I'm guessing one of two reasons. I think that perhaps physically or extremely emotionally abusive men may fall into two categories:

There are the men who are abusive because they crave the the rush they get from the power and the control caused by inducing fear in a woman. The more vulnerable you are (and you are pretty vulnerable when you have young children as it's much tougher to just walk away and start again, for many reasons) the more powerful they feel and they get addicted to the thrill of seeing the fear in your eyes, and the sense of power and control it gives them.

Then there are the men who feel trapped or unhappy/frustrated with their lot, who will blame women for all their perceived problems. If they feel that their lives should have/could have been more interesting, more glamorous, more fun, less stressful etc., without the responsibility of children and a household to pay for then they will use the mother of the children as a scapegoat and blame her for the fact that they feel trapped and disillusioned.

If they are stressed or unhappy in their job, or they feel that they haven't amounted to much in life, they will resent the fact that they have to keep doing that job to pay the bills for the woman and the family, or they resent the fact that they did not become the financially successful providers they always hoped they'd be, so the woman gets used as the scapegoat again. She'll be made out to be the greedy, parasitic nag who is never happy and always wants more and who goes out of her way to make him feel shit about himself. Even if she never says a word about it, his sense of failure will have to be blamed on her to make him feel better about himself. That kind of abuse is about frustration and stress/anger, low self esteem and the inability to deal with it rationally.

redskynight Sun 12-May-13 08:46:43

ime the man having a complicated relationship with his mother figure, very enmeshed, lots of unresolved childhood issues. Once his partner had children, she "became" his mother in his eyes - cue teenage rebellion-type behaviour and a lot of abuse and controlling behaviour towards his partner, and no empathy.

Also, once children (having them was his idea) arrived "the man couldn't cope with the responsibility/had no time for his varied but previously not known about interests/it was unfair to be expected to do boring things at home/it was not intellectually stimulating enough". Cue -abusive behaviour.

Basically he opted out and turned on his partner, instead of dealing with the situation in any sort of adult manner.

^ That and all the above posts ^.

SolidGoldBrass Sun 12-May-13 09:42:26

Also, after centuries of living in a world where men treated women as property, inferior, servants, etc, a lot of men still can't comprehend the idea that in a couple relationship there are times when the man's needs come LAST. OK, plenty of men don't behave badly, blah blah, Not Your Nigel etc, but there are still a lot who expect the relationship and the household to revolve around them eg despite the fact that the woman has a newborn to look after, the house should be immaculate without the man ever having to do more than wash up a token mug or two, and whenever he wants sex, the woman's legs should be open even if she's had no sleep for the past couple of nights and the baby's crying. THe idea that a man should be inconvenienced, or made to wait for something he wants, or have to give up something for the sake of his female partner, is unbearable to certain men.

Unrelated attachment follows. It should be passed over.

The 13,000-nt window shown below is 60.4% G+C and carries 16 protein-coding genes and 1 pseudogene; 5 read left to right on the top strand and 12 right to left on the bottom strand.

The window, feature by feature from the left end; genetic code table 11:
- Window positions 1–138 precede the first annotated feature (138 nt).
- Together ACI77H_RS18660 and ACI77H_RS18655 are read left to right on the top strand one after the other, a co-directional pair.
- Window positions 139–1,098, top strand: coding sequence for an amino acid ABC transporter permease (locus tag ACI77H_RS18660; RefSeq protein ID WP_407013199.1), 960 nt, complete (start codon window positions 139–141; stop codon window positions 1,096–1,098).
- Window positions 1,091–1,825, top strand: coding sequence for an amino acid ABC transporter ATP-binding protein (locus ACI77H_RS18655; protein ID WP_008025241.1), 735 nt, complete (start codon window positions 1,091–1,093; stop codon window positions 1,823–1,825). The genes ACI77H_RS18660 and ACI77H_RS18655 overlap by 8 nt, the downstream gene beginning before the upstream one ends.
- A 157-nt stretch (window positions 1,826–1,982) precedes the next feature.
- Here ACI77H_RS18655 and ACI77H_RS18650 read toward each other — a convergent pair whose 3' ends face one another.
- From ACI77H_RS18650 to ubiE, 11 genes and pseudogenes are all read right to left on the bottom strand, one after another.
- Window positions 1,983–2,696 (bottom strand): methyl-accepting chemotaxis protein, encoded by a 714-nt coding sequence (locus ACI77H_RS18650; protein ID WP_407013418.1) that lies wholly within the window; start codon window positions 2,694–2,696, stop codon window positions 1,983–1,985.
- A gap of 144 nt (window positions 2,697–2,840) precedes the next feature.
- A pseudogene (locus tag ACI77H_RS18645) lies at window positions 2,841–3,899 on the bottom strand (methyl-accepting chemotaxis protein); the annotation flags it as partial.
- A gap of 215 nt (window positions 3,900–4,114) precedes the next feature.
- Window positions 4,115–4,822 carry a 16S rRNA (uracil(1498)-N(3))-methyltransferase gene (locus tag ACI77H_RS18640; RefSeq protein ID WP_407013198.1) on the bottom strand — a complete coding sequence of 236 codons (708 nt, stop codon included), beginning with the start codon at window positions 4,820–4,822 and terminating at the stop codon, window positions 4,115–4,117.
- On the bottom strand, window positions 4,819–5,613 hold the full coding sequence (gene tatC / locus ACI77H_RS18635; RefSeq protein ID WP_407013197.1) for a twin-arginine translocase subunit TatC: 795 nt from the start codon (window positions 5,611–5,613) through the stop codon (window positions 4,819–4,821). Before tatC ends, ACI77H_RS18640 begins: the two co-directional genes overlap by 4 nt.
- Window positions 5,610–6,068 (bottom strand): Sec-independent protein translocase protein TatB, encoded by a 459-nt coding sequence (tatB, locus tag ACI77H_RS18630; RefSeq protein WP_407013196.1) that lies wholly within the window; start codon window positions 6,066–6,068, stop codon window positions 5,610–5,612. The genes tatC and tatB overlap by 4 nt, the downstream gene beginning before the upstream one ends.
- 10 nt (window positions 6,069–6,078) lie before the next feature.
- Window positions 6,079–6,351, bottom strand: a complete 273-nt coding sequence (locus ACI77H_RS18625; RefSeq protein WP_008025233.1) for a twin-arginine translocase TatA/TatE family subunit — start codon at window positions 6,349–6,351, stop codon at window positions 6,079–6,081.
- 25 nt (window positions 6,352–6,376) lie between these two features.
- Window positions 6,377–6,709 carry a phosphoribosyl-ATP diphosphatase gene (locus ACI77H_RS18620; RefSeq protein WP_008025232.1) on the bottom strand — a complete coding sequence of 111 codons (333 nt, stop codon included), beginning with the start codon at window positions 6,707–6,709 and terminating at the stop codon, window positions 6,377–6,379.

PoppyField Sun 12-May-13 12:32:27

Agree with mathanxiety MrsTerryPratchett* and redsky. I could not believe the change in the man after children. The sudden change in his attitude to me only seems explainable by the sudden obvious change in my status - that I went from partner to 'mother figure' in an instant. And 'mother figure' for him could only mean Bad.

Like redsky says - lost of abuse and controlling behaviour and no empathy. It was a shocking and bewildering display which started as soon as we came home with the baby. I was in shock from an emergency ceasarian but the emotional madness and confusion made me feel utterly dazed. He seemed to want to obstruct me at every turn, which made me dizzy and disorientated. And it didn't stop.

It is only looking back that I think he must have absolutely hated his mother. He could be vituperative and be very disparaging about her motivations and personality but I thought there had been some vestigial respect. I now think he hated her with a vengeance and when I became a 'mother figure' there was no escape from it.

That sounds like I'm excusing him. I'm not. My Ex is obviously a damaged person, but his behaviour was inexcusable.

YNK Sun 12-May-13 12:38:41

Yeah mine certainly confused me with his mother!
He even said I made him decorate every year, when he never raised a paintbrush in our house EVER!!!
My MIL died a year before I had my first DC and he decorated her house every year! (willingly)

giveitago Sun 12-May-13 19:21:35

Yoni - that's very insightful and helpful. Goodness. I'm in a bad position and I felt it was more power over me once we had a child come into our lives But actually it is that I had more resources and freedom before being a mum and skirted over everything. I didn't notice his lack of empathy before but it was there all the time.

Bloody hell, this resonates.

Also Redsky - again, my dh!Gawd.

Are you both therapists?

sarahseashell Sun 12-May-13 19:26:55

madonna/whore syndrome (sorry can't do links) but it's a recognised phenomenon I thought

YoniBottsBumgina Sun 12-May-13 20:09:14

I'm not a therapist, I've just spent far too long on these boards grin I might look into it one day though. I'd love to do something which helps raise awareness of abuse, I think awareness is the best way to reduce its power and hence in dome ways prevent it.

giveitago Sun 12-May-13 20:45:54

But thank yoni. So insightful.

BonaDrag Sun 12-May-13 21:03:00

Thank you. There is so much here that rings painfully true with me.

What an insightful bunch you are grin

Join the discussion

Registering is free, easy, and means you can join in the discussion, watch threads, get discounts, win prizes and lots more.

Register now »

Already registered? Log in with: